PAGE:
News & Politics

“Presumptive Nominee” Is a Fine Term. But There Are Better Alternatives

The likely nominee. Photograph by Flickr user Gage Skidmore.

A day before Hillary Clinton won primary contests in California, New Mexico, New Jersey, and South Dakota Tuesday, the Associated Press bestowed on her a two-word title that you’ll be seeing a lot until the Democratic convention in late July.

“Clinton is now the ‘presumptive nominee,’ because according to our count, she now has enough delegates backing her candidacy to win the nomination,” AP political editor David Scott said in a statement.

The AP explained how much work went into that call, polling Democratic superdelegates until it found 571 who said they would support Clinton, then adding them to the number of delegates Clinton had won so far. That put her over the 2,383 delegates she needed to clinch, the news cooperative said.

The term presumptive nominee, though, could stand a little more examination. It has slipped into American political discourse despite being unwieldy and bearing undemocratic overtones. As Ruth Walker explains:

In the rarefied precincts of dynastic inheritance, there are two kinds of heirs. An heir apparent is next in line to inherit a throne. Typically this is the eldest child of a reigning monarch. An heir presumptive, a childless monarch’s younger sibling, say, or niece or nephew, is in line for the throne and may well end up there. But his or her status is open to change if the monarch has a child. Heir presumptive may sound pretty solid. But an heir apparent comes closer to a sure thing.

Presumptive nominee landed on Donald Trump in early May after Ted Cruz dropped out of the race, removing “his last major obstacle” to the last 200 delegates he needed, the AP wrote at the time.

There’s a pleasing “ump-ump sound, and maybe even a bit more sly joy, in calling Trump presumptive, but it’s still a sub-optimal bit of language, the kind of thing news organizations use for lack of better options. That’s because it’s a workhorse: presumptive shows that the candidate in question is close enough to the nomination to make other outcomes seemed farfetched, yet it still conveys a sliver of unpredictability.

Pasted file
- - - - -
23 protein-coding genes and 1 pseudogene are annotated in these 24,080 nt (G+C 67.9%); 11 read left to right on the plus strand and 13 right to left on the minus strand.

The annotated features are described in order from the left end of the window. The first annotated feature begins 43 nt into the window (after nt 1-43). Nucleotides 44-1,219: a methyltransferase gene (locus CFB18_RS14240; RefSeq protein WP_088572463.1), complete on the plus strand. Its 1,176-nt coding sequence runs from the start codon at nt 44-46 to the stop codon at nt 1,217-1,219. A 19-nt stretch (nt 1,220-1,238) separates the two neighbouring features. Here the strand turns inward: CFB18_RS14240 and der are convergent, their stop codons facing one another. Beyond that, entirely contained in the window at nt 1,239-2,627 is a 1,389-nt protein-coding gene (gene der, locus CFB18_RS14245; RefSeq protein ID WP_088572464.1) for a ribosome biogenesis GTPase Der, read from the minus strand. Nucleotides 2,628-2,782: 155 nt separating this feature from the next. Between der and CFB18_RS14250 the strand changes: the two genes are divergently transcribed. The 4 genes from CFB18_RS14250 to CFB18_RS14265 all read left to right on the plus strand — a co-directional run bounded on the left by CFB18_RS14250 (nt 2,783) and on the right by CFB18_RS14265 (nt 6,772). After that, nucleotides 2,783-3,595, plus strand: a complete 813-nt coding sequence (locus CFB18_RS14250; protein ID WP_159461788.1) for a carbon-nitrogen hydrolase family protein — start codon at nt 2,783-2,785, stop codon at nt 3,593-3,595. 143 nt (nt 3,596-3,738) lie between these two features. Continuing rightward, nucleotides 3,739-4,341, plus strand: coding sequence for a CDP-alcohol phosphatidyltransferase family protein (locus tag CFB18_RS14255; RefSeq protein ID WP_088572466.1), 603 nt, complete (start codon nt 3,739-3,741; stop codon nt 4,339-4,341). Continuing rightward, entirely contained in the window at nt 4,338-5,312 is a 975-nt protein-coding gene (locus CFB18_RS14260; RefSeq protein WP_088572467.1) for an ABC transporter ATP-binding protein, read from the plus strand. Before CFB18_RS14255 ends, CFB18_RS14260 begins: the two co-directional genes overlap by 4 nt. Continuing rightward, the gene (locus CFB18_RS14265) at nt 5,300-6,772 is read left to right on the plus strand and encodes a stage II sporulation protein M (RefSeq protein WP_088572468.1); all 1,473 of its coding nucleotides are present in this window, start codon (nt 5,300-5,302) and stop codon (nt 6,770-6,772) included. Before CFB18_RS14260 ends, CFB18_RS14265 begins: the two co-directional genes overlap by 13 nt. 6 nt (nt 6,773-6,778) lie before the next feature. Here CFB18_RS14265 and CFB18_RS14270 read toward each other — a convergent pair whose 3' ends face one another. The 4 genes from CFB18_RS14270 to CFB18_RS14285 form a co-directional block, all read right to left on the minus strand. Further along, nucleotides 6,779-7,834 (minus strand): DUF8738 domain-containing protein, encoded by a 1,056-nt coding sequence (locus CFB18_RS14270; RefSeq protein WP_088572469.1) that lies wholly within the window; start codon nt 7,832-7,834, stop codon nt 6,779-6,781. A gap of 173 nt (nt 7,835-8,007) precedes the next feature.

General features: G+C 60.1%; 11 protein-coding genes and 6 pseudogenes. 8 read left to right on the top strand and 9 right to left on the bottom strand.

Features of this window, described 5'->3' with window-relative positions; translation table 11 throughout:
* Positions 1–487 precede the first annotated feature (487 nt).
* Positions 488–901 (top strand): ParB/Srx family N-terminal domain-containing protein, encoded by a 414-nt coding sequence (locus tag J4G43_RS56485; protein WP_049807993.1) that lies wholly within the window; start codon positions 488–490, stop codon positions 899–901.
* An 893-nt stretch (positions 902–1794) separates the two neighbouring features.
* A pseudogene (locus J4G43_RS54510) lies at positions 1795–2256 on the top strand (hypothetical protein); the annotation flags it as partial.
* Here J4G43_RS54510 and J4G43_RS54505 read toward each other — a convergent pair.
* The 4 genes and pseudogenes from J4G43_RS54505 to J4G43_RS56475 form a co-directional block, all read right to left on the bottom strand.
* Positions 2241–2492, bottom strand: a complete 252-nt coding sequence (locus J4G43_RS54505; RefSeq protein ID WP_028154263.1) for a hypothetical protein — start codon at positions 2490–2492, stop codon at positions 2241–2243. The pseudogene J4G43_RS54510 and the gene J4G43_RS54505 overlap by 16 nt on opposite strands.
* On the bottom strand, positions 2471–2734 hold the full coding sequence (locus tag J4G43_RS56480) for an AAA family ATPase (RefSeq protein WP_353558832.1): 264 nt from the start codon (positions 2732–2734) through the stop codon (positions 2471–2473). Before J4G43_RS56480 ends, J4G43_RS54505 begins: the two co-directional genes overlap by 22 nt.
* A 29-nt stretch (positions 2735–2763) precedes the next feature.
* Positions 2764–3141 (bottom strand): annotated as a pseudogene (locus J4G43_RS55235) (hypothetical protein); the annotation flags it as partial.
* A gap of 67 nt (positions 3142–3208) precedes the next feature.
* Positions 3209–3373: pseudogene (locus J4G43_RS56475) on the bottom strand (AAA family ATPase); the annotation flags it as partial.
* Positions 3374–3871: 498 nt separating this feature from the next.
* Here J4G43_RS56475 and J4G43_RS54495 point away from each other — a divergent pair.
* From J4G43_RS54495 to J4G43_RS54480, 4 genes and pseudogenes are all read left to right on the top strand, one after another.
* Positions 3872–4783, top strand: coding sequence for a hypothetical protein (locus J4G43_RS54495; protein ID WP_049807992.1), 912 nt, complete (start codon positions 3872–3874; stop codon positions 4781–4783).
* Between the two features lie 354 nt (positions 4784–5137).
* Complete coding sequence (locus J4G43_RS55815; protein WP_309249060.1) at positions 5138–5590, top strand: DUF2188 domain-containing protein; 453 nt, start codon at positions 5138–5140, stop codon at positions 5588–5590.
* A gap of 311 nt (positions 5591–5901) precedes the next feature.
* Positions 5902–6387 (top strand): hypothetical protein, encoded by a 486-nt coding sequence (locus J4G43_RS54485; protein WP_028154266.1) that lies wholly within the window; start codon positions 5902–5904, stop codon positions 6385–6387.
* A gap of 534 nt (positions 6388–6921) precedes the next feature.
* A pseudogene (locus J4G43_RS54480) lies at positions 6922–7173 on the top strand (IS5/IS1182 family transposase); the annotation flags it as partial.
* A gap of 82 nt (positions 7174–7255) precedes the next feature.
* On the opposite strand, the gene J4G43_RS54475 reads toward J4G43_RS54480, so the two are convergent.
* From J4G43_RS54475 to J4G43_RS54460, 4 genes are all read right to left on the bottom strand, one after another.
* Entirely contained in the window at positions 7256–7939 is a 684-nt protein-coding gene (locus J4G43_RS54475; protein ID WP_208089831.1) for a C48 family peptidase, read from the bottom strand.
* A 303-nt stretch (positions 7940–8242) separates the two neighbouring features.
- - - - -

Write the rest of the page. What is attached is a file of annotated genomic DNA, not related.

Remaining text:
Indeed, says New York Times standards editor Philip B. Corbett, until a candidate emerges as nominee from her or his party’s convention, “something could still intervene.” Presumptive nominee isn’t in the Times‘s stylebook, he says, “and I’m not sure we need any special style guidance beyond the good ol’ dictionary definition — e.g. in Webster’s New World College, ‘based on probability; presumed.’ ” Hence: “once a candidate has enough delegates in hand to win the nomination, then ‘based on probability,’ I’d say it makes sense to call him or her the ‘presumptive’ nominee.”

But! Writing in the…New York Times way back in 2008, the late William Safire said “presumptive” has a “purple coloration…that befits a royal court rather than a democratic election.” While not inaccurate, he wrote, “presumptive strikes me as presumptuous. I like ‘expected, likely, probable,’ even ‘odds on.’”

I especially like likely nominee–it does the same work as presumptive without the highfalutin airs. One problem with it that I’ll concede: It may tend to remind readers that both Trump or Clinton are “historically disliked.”

Senior editor

Andrew Beaujon joined Washingtonian in late 2014. He was previously with the Poynter Institute,, and Washington City Paper. He lives in Del Ray.